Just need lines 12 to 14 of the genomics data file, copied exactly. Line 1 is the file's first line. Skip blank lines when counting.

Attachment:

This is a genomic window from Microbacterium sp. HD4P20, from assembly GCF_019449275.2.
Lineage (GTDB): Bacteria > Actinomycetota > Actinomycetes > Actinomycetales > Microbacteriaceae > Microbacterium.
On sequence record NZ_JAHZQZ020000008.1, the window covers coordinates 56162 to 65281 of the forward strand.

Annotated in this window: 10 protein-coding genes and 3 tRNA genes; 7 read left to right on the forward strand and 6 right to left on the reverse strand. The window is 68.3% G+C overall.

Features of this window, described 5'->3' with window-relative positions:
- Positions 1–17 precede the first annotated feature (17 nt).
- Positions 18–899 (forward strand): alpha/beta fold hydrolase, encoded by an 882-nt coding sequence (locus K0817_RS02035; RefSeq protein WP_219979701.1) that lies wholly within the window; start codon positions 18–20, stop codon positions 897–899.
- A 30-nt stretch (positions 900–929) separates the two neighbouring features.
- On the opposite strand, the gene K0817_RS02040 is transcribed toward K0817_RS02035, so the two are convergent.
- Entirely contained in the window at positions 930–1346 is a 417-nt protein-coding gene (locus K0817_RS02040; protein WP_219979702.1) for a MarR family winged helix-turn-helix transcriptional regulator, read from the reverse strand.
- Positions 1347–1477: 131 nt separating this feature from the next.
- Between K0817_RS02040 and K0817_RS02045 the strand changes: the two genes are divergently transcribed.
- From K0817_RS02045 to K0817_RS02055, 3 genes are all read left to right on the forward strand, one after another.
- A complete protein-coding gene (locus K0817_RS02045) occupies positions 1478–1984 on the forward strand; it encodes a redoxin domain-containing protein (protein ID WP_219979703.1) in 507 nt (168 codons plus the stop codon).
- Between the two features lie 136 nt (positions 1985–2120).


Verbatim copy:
- Between K0817_RS02040 and K0817_RS02045 the strand changes: the two genes are divergently transcribed.
- From K0817_RS02045 to K0817_RS02055, 3 genes are all read left to right on the forward strand, one after another.
- A complete protein-coding gene (locus K0817_RS02045) occupies positions 1478–1984 on the forward strand; it encodes a redoxin domain-containing protein (protein ID WP_219979703.1) in 507 nt (168 codons plus the stop codon).